Today is Sunday. I am visiting family, near Chicago, in a town that used to be out in the country, but has grown, as Chicago has grown. The line between city and country now lies a few miles further up the road. A cold rain has been falling all day from a grey, weeping sky. With the temperature hovering near 32° F, the rain may shift to sleet or snow. But I am nestled, cozy and warm, in my father's house, a lovely, comfortable dwelling that feels like home - though I have never lived in it or in this town. But I have visited the area often enough to know how to get around, and have, over the years, been introduced to enough people here to have my own relationships with family friends. That is as close to "home" as anyone in my blood family is ever going to get,. Because we moved – a lot – perhaps twenty times before I left to live on my own, and I have racked up another thirty-odd relocations since then. We are, as a friend of mine has said, a portable people.
Peripatetic, restless, seeking, my family embodied a potent aspect of the American Dream. We lit out for the territories, in buoyant hope that things would be better down the road a piece. This buoyancy came primarily from my father. He is the most profoundly optimistic man I have ever known, and he has a very rare gift: an off-switch for worry. It’s not denial; rather, he knows how to assess what he can change and what he cannot change (which many of us can do) and then – here's his superpower – release the things he can't change.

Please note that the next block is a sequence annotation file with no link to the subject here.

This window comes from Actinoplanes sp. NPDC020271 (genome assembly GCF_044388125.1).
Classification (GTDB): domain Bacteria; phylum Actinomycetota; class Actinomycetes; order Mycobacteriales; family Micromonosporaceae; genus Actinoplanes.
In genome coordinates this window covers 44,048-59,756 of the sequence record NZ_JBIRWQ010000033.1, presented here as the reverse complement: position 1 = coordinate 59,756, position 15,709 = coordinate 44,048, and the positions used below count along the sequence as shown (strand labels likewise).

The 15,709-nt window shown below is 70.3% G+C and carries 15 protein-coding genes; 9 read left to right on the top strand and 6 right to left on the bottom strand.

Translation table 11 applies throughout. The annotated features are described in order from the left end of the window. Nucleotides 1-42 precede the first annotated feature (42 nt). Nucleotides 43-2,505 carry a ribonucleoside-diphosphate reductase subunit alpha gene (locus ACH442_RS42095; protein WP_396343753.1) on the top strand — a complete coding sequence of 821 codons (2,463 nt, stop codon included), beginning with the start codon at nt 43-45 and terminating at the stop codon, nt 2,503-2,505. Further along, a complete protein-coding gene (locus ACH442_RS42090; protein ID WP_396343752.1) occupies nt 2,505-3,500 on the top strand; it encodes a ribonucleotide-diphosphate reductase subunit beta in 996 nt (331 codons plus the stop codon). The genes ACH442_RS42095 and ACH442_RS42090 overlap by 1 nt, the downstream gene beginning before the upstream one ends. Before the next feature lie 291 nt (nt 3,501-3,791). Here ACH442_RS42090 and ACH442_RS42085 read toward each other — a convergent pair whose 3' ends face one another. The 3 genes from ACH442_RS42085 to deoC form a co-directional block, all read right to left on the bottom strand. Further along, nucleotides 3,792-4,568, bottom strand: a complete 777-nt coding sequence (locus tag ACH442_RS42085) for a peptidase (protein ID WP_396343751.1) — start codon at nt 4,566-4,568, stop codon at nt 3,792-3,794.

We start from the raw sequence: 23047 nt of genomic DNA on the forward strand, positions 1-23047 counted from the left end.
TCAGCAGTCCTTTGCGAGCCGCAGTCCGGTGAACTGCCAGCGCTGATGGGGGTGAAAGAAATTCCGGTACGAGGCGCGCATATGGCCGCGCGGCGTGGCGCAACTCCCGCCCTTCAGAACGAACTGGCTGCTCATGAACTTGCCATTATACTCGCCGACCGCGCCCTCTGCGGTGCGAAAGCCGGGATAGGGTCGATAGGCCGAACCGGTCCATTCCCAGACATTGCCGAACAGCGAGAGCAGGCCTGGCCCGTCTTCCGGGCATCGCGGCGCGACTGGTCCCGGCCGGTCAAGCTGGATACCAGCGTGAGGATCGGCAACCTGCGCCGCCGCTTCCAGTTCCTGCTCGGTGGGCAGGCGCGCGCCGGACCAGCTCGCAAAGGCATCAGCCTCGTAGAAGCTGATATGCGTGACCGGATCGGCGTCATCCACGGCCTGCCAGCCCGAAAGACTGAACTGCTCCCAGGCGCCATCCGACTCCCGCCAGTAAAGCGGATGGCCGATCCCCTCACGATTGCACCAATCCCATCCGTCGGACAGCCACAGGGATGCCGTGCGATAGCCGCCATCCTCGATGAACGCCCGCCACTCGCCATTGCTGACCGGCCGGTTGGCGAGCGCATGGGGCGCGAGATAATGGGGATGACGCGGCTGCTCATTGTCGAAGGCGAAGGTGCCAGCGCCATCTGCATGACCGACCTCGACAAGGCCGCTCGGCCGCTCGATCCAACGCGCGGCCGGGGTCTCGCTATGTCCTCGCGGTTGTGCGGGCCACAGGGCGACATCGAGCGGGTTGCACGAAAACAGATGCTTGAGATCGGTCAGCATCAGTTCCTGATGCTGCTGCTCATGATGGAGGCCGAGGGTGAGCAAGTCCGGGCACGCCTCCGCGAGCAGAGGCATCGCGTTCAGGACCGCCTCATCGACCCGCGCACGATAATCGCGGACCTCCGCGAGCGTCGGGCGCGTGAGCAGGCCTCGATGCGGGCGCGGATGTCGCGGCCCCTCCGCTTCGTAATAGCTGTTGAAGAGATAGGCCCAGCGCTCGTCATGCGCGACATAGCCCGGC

My dad is neither a Zen master nor a Rinpoche nor a contemplative Carmelite. I don't know what it is in his deepest heart that allows him this freedom and the resulting comfort with wherever he happens to be. I certainly wish I had inherited or learned it in greater measure. For me, it comes only sometimes, in bursts. I suddenly realize that I am in the kingdom of heaven, where everything, everything, is in the hands of the One who creates, sustains, and renews. I'm not transported there, because it's always here, among us. Jesus told us, and countless holy men and women, of countless traditions have told us, in countless ways. But we don’t see it, and we need to be reminded to look. And that's what artists do: point the way and shine as much light as we have in us.
Earth's crammed with heaven, wrote Elizabeth Barrett Browning, and every common bush afire with God; but only he who sees takes off his shoes – the rest sit round it and pluck blackberries.
This place, this earth where the blackberries grow dark and sweet, is the doorway to deep home, the place of all our seeking. What we are looking for is already here. The gift is to know it when we see it, because the knowing is home.
We shall not cease from exploration
And the end of all our exploring
Will be to arrive where we started
And know the place for the first time.